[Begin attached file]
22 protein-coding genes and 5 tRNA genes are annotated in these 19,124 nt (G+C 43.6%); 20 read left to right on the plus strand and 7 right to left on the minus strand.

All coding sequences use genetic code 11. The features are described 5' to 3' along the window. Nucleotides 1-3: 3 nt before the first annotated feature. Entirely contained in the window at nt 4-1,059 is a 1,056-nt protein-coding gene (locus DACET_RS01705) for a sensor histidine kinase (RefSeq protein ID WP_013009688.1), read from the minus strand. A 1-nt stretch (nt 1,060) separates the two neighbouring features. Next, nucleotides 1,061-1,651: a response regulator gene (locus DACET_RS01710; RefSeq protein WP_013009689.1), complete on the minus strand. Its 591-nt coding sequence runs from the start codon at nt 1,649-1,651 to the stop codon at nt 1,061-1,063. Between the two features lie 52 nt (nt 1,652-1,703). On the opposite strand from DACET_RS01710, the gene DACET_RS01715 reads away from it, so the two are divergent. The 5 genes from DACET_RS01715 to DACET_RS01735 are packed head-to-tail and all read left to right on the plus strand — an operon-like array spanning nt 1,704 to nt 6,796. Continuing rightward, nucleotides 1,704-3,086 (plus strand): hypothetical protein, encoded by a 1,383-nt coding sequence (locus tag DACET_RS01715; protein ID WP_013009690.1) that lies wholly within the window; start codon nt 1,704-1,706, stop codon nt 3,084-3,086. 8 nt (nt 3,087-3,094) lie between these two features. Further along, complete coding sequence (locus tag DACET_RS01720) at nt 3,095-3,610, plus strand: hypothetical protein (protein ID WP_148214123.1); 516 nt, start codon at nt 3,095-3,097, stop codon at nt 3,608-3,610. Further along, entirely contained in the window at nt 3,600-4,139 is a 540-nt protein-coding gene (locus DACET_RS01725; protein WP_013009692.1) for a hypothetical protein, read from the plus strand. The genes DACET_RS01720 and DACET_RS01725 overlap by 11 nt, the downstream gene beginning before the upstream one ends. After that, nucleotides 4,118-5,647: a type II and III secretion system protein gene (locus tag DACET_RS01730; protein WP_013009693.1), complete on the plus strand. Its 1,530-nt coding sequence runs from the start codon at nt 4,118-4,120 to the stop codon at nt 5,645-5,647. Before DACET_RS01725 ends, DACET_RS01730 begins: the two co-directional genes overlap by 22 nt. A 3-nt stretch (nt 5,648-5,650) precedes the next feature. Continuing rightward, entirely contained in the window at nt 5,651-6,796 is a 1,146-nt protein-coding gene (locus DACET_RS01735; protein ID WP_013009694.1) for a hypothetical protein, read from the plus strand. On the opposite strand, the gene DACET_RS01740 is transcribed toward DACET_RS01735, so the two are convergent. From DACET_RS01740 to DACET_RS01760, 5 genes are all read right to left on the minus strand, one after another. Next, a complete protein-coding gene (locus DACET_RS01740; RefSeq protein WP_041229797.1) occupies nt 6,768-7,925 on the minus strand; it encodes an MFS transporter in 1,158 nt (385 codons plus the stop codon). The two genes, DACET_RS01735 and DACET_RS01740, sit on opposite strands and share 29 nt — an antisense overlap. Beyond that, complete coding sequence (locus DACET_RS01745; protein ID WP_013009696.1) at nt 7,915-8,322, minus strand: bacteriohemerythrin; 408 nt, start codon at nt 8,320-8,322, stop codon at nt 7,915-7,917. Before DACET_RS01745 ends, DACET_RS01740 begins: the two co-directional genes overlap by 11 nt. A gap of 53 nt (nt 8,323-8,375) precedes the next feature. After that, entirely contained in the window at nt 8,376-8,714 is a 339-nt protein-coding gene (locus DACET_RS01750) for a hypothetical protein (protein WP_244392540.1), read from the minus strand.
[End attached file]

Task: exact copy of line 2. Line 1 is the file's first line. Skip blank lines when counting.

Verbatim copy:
All coding sequences use genetic code 11. The features are described 5' to 3' along the window. Nucleotides 1-3: 3 nt before the first annotated feature. Entirely contained in the window at nt 4-1,059 is a 1,056-nt protein-coding gene (locus DACET_RS01705) for a sensor histidine kinase (RefSeq protein ID WP_013009688.1), read from the minus strand. A 1-nt stretch (nt 1,060) separates the two neighbouring features. Next, nucleotides 1,061-1,651: a response regulator gene (locus DACET_RS01710; RefSeq protein WP_013009689.1), complete on the minus strand. Its 591-nt coding sequence runs from the start codon at nt 1,649-1,651 to the stop codon at nt 1,061-1,063. Between the two features lie 52 nt (nt 1,652-1,703). On the opposite strand from DACET_RS01710, the gene DACET_RS01715 reads away from it, so the two are divergent. The 5 genes from DACET_RS01715 to DACET_RS01735 are packed head-to-tail and all read left to right on the plus strand — an operon-like array spanning nt 1,704 to nt 6,796. Continuing rightward, nucleotides 1,704-3,086 (plus strand): hypothetical protein, encoded by a 1,383-nt coding sequence (locus tag DACET_RS01715; protein ID WP_013009690.1) that lies wholly within the window; start codon nt 1,704-1,706, stop codon nt 3,084-3,086. 8 nt (nt 3,087-3,094) lie between these two features. Further along, complete coding sequence (locus tag DACET_RS01720) at nt 3,095-3,610, plus strand: hypothetical protein (protein ID WP_148214123.1); 516 nt, start codon at nt 3,095-3,097, stop codon at nt 3,608-3,610. Further along, entirely contained in the window at nt 3,600-4,139 is a 540-nt protein-coding gene (locus DACET_RS01725; protein WP_013009692.1) for a hypothetical protein, read from the plus strand. The genes DACET_RS01720 and DACET_RS01725 overlap by 11 nt, the downstream gene beginning before the upstream one ends. After that, nucleotides 4,118-5,647: a type II and III secretion system protein gene (locus tag DACET_RS01730; protein WP_013009693.1), complete on the plus strand. Its 1,530-nt coding sequence runs from the start codon at nt 4,118-4,120 to the stop codon at nt 5,645-5,647. Before DACET_RS01725 ends, DACET_RS01730 begins: the two co-directional genes overlap by 22 nt. A 3-nt stretch (nt 5,648-5,650) precedes the next feature. Continuing rightward, entirely contained in the window at nt 5,651-6,796 is a 1,146-nt protein-coding gene (locus DACET_RS01735; protein ID WP_013009694.1) for a hypothetical protein, read from the plus strand. On the opposite strand, the gene DACET_RS01740 is transcribed toward DACET_RS01735, so the two are convergent. From DACET_RS01740 to DACET_RS01760, 5 genes are all read right to left on the minus strand, one after another. Next, a complete protein-coding gene (locus DACET_RS01740; RefSeq protein WP_041229797.1) occupies nt 6,768-7,925 on the minus strand; it encodes an MFS transporter in 1,158 nt (385 codons plus the stop codon). The two genes, DACET_RS01735 and DACET_RS01740, sit on opposite strands and share 29 nt — an antisense overlap. Beyond that, complete coding sequence (locus DACET_RS01745; protein ID WP_013009696.1) at nt 7,915-8,322, minus strand: bacteriohemerythrin; 408 nt, start codon at nt 8,320-8,322, stop codon at nt 7,915-7,917. Before DACET_RS01745 ends, DACET_RS01740 begins: the two co-directional genes overlap by 11 nt. A gap of 53 nt (nt 8,323-8,375) precedes the next feature. After that, entirely contained in the window at nt 8,376-8,714 is a 339-nt protein-coding gene (locus DACET_RS01750) for a hypothetical protein (protein WP_244392540.1), read from the minus strand.